Charles Marohn of Strong Towns posts "The Ignorant and The Elites."  The elaboration, dear reader, will reward careful study.
Here's what's not absurd: Politicians have wanted to make college more affordable yet, after decades of government intervention, tuition (not to mention public  spending on education) rises far higher than the rate of inflation. Politicians have wanted to make housing more affordable yet, after decades of government intervention, home ownership rates among the poor are as low as ever and middle class families must have two working adults to afford a median home. Politicians have wanted to make medical coverage more affordable, yet the more government intervenes in the medical system, the more unaffordable it becomes for the average blue collar person.

It's not unreasonable for someone working two part-time jobs to make ends meet to believe this system isn't working for them. It's not a leap to see them looking at the people in the education system -- salary earners who encouraged that now blue collar wage earner to take out student loans that paid the educators' salaries but does little for the wage earner -- with suspicion and envy.
Thus it's not a "temper tantrum" or "nihilistic" or "false consciousness" to "shake the etch-a-sketch and reset the drawing."  Plus fifty or a hundred years of Four of Five Experts Agree on Policies That Fail.
I'll just add to that, while many young and educated people believe that the deficiencies of our current system can be corrected after-the-fact through proper tax rates and redistribution programs (and maybe some job training programs or free tuition), many blue collar workers are beyond skeptical of such schemes. The skepticism is not based on the theory behind the policy but on the fact that the policy doesn't originate from a place of true respect.
My comparative advantage is in identifying the ways the policies don't work. Others, possibly including Donald J. Trump and Boris Johnson, do a better job of pointing out the ways in which the Acela-riding gentry hold the people they're supposedly "fighting" for in contempt.

How easily does the contempt manifest itself?  Back to Mr Marohn.  Put yourself, dear reader, in the position of somebody who sees things done to him, without the preparation to understand why.
Now throw in globalization and free trade -- more theories of the elite -- and the feeling that it is hard not to connect your own stagnating situation with the fact that people in a distant land are willing to work at slave wages doing the job you or your parent used to do. Now have some of these distant immigrants move to your state, your city or your neighborhood. They all live together, not quite fully integrating into the American culture, because that's the natural state of first-generation immigrants to a new land. They work cheaply and the big corporations want more.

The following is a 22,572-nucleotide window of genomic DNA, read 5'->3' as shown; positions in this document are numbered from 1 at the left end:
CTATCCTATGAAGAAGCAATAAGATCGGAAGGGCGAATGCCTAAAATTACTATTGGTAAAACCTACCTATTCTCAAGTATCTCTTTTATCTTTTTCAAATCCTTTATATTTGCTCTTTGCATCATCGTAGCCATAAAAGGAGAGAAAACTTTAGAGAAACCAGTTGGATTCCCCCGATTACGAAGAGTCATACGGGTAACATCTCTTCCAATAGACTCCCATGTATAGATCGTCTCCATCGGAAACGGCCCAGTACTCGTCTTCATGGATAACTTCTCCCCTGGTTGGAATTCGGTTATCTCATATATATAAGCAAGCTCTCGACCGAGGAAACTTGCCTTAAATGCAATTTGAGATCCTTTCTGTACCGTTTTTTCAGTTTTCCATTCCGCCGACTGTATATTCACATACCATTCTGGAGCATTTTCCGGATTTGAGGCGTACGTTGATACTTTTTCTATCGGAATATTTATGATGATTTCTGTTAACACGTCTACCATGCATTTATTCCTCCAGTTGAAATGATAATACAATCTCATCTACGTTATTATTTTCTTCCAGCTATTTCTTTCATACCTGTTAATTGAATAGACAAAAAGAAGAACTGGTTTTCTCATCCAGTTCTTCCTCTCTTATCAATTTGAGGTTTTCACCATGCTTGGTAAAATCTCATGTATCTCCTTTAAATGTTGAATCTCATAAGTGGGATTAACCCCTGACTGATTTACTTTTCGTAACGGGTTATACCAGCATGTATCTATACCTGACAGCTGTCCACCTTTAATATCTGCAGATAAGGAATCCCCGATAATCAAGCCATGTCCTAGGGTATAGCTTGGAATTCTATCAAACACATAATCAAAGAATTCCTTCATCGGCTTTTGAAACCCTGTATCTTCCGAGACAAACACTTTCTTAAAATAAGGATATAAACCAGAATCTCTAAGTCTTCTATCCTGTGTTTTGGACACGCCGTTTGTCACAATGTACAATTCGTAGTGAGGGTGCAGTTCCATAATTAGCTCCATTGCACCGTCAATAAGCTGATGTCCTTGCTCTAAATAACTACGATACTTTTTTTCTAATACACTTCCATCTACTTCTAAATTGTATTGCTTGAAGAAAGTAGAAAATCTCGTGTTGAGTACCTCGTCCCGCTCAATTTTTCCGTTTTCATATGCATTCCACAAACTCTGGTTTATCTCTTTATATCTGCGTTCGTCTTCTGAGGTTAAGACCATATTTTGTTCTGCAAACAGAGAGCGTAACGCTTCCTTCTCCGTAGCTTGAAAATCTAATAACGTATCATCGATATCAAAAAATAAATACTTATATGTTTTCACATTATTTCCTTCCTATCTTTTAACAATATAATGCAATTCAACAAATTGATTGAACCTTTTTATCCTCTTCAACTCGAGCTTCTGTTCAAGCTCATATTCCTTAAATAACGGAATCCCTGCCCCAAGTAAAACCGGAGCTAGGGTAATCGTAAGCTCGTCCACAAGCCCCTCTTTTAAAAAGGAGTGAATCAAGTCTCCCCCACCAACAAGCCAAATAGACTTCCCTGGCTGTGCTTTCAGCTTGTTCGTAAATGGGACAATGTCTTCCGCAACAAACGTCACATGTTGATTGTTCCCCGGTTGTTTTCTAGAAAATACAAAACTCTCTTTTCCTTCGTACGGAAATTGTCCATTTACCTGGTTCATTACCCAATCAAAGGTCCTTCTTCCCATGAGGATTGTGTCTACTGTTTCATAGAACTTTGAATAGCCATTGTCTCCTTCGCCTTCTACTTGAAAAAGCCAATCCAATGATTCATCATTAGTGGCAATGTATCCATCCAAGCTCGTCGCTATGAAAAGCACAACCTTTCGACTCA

Immigration and assimilation have always been fraught, but with time, it can lead to mutually beneficial sharing of ideas.  In a century, though, the intellectual environment has changed from one bad idea (the new arrivals are inferior) to another bad idea (embrace the differences.)
The fact that this situation is naturally tense -- throughout human history migration has always been tense -- is made exponentially worse by the fact that you can't really talk about it, at least not in public, unless you're willing to be shouted down and called racist. The massive set of complex problems that comprise your life are never discussed openly because part of it deals with race. It's easy for me to see why this taboo then becomes the obsession. The lightening [c.q.] rod.

And why, when a prominent figure stands up who is seemingly unafraid to trample over these taboo topics, there might be a sense that this person could speak for you.
Yes, if your calls for "dialogue" and "conversation" are really devices for suppressing honest discussion, sooner or later even the person who is used to having things done to him will say Enough.
We need to have a proper conversation about racism. Branding half the population racist is not a helpful starting point. Acknowledging that 100% of the population have some racist beliefs but that most of humanity is comprised of decent, compassionate individuals seems not only to be a better way to have a dialog but also a more discerning way to constructively marginalize truly radical beliefs (and the pied pipers who play off them).

Finally, there is the entire issue of a post-factual, anti-intellectual democracy.
Here we're in burden of bad ideas territory.  Racist beliefs might be a survival of kinship ties, whilst trade overcoming tribal boundaries is in the scheme of things a recent development.  More recently, we have the trendy philosophies that deny coherent beliefs of any kind.  It's not too late to stop the incoherence.
If you follow us here at Strong Towns, you know that things are going to get more difficult for America -- much more difficult -- before they get better. You can be left-of-center and be a Strong Towns advocate and you can be right-of-center and be a Strong Towns advocate. Your politics doesn't matter. What really matters is whether or not you listen.

We need a movement of people who can work with others. People who, in desperate times, facing a vast array of complex problems, can lead people to respond rationally.
Emergence is messy.

Emergence, when the old saecular order breaks down, will be particularly messy.

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